28 August 2011

Let’s not be lazy on grievance or resolution

There was a time when ‘talks’ with the LTTE were touted, vociferously too, as the one and only way of combatting terrorism.  There was a time when the champions of the 13th  Amendment (principally the Old Left, various self-styled Left ‘Intellectuals’ and civil society activists – so-called- who were almost all anti-Buddhist) argued that power devolution will result in alternatives to the LTTE emerging from the Tamil community, thereby isolating the terrorists. 

Now that all this has been proven to be just bunkum, the question that remains is whether or not power devolution resolves grievances of the Tamils in Sri Lanka, and here we are talking of grievances that can be proven and not those based on myths (e.g. traditional homelands) or aspirations dressed up as grievances.   

If all or the vast majority of Tamils lived in the North and East, if all or most of the North and East were geographically made of predominantly Tamil residents, if being in the North and East (as opposed to say Uva or Wayamba) meant special deprivations to the inhabitants, then even if traditional homeland claims had some substance (for example in historical account or archaeological tract), then of course ‘devolution’ makes perfect sense.  Indeed, if all this were true, then Rajpal Abeynayake’s reference to Aceh (even though the entire exercise was about resource extraction and not self-determination by the inhabitants) makes sense (see his piece in the Sunday Lakbima News of August 21, 2011: ‘New seeds of conflict, Yale variety’), even though he is way off the mark regarding the Chittagong Hill Tracts, what happened there and what is still happening there.   The problem is that it just doesn’t add up on any of these counts. 

What remains then is a debunked theory that serves only third rate Tamil politicians whose only remaining card is communalism.  None of them are ready to come out and say that the ‘traditional homeland’ claim has no base in history.  None of them will say that Prabhakaran and the LTTE caused more harm to Tamil people and their aspirations than Sinhalese ever did, except of course Douglas Devananda who has quickly moved into Prabhakaran’s thug shoes.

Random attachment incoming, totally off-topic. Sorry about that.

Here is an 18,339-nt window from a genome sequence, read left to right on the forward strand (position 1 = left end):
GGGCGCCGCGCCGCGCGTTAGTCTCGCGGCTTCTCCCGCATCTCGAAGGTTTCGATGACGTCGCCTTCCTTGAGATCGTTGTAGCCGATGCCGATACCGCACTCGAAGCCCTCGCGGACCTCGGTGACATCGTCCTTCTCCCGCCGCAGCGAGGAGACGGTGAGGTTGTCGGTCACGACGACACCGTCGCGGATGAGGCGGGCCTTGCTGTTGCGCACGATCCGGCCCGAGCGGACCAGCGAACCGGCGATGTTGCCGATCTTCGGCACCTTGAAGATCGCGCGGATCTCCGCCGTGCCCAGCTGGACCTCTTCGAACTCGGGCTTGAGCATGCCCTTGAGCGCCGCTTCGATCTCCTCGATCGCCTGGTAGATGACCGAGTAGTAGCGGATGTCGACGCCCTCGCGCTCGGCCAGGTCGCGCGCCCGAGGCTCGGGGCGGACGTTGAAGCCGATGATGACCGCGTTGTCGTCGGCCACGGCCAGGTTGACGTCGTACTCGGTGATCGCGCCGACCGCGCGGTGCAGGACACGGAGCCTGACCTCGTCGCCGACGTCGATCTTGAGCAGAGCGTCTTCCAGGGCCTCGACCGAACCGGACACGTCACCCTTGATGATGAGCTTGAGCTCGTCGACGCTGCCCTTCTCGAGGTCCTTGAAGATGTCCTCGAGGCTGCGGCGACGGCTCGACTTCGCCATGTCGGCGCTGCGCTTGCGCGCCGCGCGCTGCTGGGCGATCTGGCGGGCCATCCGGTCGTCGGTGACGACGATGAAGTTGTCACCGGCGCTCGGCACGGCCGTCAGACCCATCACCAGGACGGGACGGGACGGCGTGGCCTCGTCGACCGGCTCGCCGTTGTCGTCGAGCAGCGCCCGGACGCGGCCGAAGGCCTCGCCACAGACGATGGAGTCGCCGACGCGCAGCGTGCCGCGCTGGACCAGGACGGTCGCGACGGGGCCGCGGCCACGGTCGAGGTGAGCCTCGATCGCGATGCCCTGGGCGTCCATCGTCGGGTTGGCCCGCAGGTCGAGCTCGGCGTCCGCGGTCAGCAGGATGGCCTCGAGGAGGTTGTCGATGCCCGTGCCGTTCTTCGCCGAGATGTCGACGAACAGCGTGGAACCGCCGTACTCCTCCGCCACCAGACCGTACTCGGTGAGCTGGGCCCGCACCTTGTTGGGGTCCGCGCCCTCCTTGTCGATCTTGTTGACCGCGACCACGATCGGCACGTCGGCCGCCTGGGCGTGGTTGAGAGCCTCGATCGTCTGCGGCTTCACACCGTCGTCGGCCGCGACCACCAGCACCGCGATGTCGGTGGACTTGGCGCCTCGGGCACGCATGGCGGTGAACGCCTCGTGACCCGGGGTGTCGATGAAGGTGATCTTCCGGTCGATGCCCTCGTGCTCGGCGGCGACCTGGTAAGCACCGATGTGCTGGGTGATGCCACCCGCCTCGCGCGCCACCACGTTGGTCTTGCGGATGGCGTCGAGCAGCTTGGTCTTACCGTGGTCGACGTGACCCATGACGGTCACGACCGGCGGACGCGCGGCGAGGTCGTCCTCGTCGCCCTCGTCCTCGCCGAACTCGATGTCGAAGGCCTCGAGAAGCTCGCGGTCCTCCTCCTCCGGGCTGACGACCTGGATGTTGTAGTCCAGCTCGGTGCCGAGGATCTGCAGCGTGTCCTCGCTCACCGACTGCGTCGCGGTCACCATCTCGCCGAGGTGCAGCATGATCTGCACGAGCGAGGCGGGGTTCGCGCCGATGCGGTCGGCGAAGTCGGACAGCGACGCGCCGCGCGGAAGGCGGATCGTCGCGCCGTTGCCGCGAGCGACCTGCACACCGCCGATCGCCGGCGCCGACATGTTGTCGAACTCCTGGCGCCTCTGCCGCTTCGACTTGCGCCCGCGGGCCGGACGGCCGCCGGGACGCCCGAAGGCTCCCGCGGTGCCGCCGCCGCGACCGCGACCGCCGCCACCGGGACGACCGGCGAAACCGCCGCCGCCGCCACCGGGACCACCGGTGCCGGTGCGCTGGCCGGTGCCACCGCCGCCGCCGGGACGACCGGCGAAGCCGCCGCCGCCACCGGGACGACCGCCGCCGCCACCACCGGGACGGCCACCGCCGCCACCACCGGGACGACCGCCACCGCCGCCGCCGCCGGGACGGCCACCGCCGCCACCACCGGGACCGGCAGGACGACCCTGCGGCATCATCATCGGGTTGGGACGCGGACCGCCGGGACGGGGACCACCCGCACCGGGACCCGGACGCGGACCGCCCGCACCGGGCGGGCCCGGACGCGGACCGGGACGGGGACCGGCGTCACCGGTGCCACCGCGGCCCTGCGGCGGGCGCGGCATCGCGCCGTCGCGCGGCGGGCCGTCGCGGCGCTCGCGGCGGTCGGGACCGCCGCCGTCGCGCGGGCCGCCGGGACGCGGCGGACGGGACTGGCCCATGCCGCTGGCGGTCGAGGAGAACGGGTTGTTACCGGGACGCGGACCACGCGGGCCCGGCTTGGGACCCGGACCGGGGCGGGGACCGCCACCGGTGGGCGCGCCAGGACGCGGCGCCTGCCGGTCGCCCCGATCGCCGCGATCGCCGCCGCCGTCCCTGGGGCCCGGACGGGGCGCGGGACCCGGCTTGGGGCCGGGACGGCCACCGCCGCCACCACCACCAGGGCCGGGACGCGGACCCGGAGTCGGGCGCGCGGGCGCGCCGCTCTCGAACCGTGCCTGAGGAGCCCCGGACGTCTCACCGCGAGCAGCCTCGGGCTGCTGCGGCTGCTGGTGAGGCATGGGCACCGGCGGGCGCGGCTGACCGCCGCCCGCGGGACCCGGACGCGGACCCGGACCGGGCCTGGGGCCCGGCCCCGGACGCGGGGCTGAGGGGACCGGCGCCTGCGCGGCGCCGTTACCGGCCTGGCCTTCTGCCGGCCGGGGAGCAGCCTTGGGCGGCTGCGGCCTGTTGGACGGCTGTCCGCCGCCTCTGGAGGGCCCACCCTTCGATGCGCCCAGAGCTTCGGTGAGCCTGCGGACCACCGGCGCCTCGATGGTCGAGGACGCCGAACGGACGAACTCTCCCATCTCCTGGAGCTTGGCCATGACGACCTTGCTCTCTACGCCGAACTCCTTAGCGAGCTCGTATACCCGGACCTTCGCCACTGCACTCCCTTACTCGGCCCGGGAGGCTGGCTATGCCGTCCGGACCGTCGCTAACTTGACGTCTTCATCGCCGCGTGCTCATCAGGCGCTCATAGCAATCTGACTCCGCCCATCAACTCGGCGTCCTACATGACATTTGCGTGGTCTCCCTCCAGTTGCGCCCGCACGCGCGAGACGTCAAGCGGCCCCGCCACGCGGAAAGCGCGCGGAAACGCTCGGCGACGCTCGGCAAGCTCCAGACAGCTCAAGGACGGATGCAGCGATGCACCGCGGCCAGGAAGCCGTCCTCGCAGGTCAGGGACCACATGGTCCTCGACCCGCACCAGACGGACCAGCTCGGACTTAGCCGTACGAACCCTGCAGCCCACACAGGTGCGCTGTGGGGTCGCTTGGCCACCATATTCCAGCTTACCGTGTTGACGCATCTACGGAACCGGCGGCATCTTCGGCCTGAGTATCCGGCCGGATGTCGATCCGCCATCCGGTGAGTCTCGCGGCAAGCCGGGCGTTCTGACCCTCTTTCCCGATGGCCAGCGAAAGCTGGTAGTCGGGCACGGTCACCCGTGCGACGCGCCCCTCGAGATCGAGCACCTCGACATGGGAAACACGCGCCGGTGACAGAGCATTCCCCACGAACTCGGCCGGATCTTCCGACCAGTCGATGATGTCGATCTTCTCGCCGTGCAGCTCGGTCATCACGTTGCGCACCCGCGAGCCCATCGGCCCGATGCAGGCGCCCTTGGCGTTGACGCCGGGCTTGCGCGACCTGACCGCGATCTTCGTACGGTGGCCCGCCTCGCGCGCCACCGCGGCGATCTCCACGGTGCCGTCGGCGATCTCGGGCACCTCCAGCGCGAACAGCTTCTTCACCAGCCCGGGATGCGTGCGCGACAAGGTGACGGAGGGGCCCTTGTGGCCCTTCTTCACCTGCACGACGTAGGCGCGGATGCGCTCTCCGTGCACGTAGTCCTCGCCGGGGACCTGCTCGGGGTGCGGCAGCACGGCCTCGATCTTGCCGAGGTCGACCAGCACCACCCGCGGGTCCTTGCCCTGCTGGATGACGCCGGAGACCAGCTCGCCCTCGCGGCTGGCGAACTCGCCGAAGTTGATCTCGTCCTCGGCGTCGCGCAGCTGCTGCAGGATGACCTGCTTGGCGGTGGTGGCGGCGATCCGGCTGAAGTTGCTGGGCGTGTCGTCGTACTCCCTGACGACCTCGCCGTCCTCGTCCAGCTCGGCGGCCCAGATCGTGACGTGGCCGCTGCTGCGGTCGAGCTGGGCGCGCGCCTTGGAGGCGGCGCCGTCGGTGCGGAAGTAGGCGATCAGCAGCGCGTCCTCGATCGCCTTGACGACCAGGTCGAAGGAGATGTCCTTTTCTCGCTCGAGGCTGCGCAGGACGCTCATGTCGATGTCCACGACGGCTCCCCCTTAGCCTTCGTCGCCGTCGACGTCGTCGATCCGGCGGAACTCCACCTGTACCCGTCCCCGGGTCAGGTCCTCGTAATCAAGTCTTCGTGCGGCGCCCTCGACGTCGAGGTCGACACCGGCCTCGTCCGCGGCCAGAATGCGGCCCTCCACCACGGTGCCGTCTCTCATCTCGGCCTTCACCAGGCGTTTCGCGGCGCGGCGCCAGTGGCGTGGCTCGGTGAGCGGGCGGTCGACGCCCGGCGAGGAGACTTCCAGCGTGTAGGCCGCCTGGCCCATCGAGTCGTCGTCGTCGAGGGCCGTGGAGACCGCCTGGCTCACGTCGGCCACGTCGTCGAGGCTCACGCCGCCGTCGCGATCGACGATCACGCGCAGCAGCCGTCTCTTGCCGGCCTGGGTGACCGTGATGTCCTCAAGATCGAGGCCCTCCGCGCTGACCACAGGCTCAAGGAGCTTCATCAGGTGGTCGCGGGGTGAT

What remains is a threat.  Earlier Tamil chauvinism could say ‘we have guns, so empty your pockets!’   Tamil chauvinism, since it finds itself in reduced circumstances, now says, ‘we can take up guns again, so empty your pockets!’  Only those who want to pass on communalist headaches to the next generation or a few generations down the line would say ‘let’s devolve,’ believing erroneously that that would be that.  Forgotten is that Tamil chauvinism readied itself for a the long haul of a land-grabbing exercise, a ‘vision’ that is clearly captured by the S.J.V Chelvanayakam Thesis ‘Little now, more later’.  Getting Eelam boundaries ‘fixed’ by way of the 13th (this time by agreement whereas in 1987 it was the outcome of arm-twisting) would be no small victory after the grand designs of Prabhakaran were sunk (at great cost, mind you).